What J.J. Redick Brings to Milwaukee Bucks

Sean HojnackiFeatured ColumnistFebruary 21, 2013

Feb 2, 2013; Milwaukee, WI, USA;  Orlando Magic guard J.J. Redick (7) during the game against the Milwaukee Bucks at the BMO Harris Bradley Center.  The Bucks won 107-98.  Mandatory Credit: Jeff Hanisch-USA TODAY Sports
Jeff Hanisch-USA TODAY Sports

Adrian Wojnarowski of Yahoo! Sports reported Thursday afternoon that the Milwaukee Bucks had traded for J.J. Redick of the Orlando Magic.

The Bucks will send Doron Lamb, Tobias Harris and Beno Udrih to the Magic. Milwaukee also receives Gustavo Ayon and Ish Smith.

Udrih has been a reserve point guard, but he could help Orlando, especially if Jameer Nelson gets injured yet again. Lamb was a second-round pick out of Kentucky in 2012, but he had bounced back and forth to the D-League this season.

Mainly, Milwaukee gets a player in Redick that can help them now. At 26-27, the Bucks are 12 games back in the East and firmly in line for the eighth playoff spot. But the Philadelphia 76ers are creeping up behind them.

Redick's scoring ability and solid fundamentals should be very helpful to the Bucks.

It ends the weeks of speculation about Redick's future. An unrestricted free agent at the end of the season, Redick's name had been linked to a laundry list of teams including the New York Knicks (per Alex Kennedy of HOOPSWORLD), Milwaukee Bucks (per Ken Berger of CBSSports.com), Chicago Bulls and Indiana Pacers (h/t Kennedy).

Reddick had stated that he liked it in Orlando (per the Orlando Sentinel's Brian Schmitz), but business is business. 

With Orlando in major rebuilding mode, this was a good job on their part to get something for the blossoming sharpshooter before he could walk away as a free agent.

Magic general manager Rob Hennigan had been asking for a first-round pick, but many teams either felt that asking price was too high or they had already traded away their 2013 or 2014 first-round pick.

Redick is solid acquisition, but it also leaves the Bucks with a very crowded backcourt for the remainder of the season.

After weeks of speculation that Monta Ellis or Brandon Jennings would be shipped elsewhere, both starting guards stayed put.

Ellis is expected to decline his player option and become a free agent in the offseason (per Gary Washburn of the Boston Globe). Jennings will become a restricted free agent.

With Redick unrestricted, the Bucks will have a lot of work to do once they wrap up the season.

To this point, Redick had been enjoying the finest year of his career as a super-sub for Orlando. 

He's averaging 15.1 points and 4.4 assists in 31.5 minutes per game. That's way up from 11.6 points and 2.5 assists per game last season.

Redick also brings a lethal three-point shot.

He's made 117 threes this season, good for 11th in the NBA. Though he's only making them at a mediocre rate of 39 percent, that's still better than Jennings (37.0 percent) or Ellis (an abysmal 22.8 percent). Redick averages six three-point attempts per game.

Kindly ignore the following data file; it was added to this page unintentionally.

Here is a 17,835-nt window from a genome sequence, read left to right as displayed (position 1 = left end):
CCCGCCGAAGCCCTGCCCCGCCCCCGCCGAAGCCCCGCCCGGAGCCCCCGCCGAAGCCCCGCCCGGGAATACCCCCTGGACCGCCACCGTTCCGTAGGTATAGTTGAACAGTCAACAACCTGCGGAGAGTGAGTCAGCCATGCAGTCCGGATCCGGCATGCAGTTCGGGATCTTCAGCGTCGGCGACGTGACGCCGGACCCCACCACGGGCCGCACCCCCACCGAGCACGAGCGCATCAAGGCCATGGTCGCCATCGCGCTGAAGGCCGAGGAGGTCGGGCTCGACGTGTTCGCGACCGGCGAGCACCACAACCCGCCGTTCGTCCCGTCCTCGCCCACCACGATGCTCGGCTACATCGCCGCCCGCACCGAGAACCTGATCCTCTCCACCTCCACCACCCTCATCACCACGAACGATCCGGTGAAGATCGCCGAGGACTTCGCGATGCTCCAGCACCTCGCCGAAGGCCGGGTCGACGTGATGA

Redick brings his 45 percent field-goal percentage to a starting backcourt that averages right around 40 percent.

The Duke product is a shrewd player who likes to fool defenders with shot fakes to get open or draw contact. He averages 2.6 free-throw attempts per game.

Though he is undersized at 6'4" and 190 pounds, Redick is still a fairly strong defender. He plays with the fundamentals of a Blue Devil who learned under Mike Krzyzewski. He rarely comes up with steals, however.

Redick also has some stellar ball-handling skills. While he's not much for creating shots off the dribble, he can penetrate defenses well or work into space for an entry pass. He also limits his turnovers.

The one glaring weakness of Redick's game is his rebounding. He lacks the mass to box out or the instincts to snag long rebounds. Per 36 minutes this season, he is averaging 2.7 boards, which is down from last year's average of 3.1 per game.

The real challenge for interim coach Jim Boylan will be figuring out his rotation and the distribution of minutes. Ellis and Jennings are each averaging over 37 minutes per game, so it will be interesting to see where Boylan slots Redick in.

Still, some observers, including Grantland's Zach Lowe, think the mercurial Monta Ellis should be the one first in line to lose minutes.

Ellis' performance at the line in Wednesday's loss to the Brooklyn Nets would buttress that opinion. With the Bucks down by three late in the fourth quarter, Ellis was fouled on a three-pointer attempt and went to the line with a chance to tie the game.

He missed all three free throws.

Signing Redick certainly improves Milwaukee's roster, and if it costs Ellis some minutes and shots, that could very well be a good thing for the Bucks. 

According to ESPN's Player Efficiency Rating (PER), Redick is more efficient than Steve Nash, Isaiah Thomas, Damian Lillard, Ben Gordon or J.R. Smith.

This is a very good move for Milwaukee and Redick will be delighted to be heading to a contender, even if he's moving from the sun of Orlando to the beery damp of Milwaukee.

It's also puzzling that the Bucks hung on to both Ellis and Jennings.

It's possible that a deadline deal to swap Ellis fell through, which is precisely what ESPN's Chad Ford reported. Allegedly, the Atlanta Hawks pulled out of a deal of Josh Smith for Ellis at the last minute.

Either way, the Bucks add a very competent guard in Redick who can brutalize opponents from the perimeter and play solid D. While they may have a glut of scoring guards now, that's one of those good problems.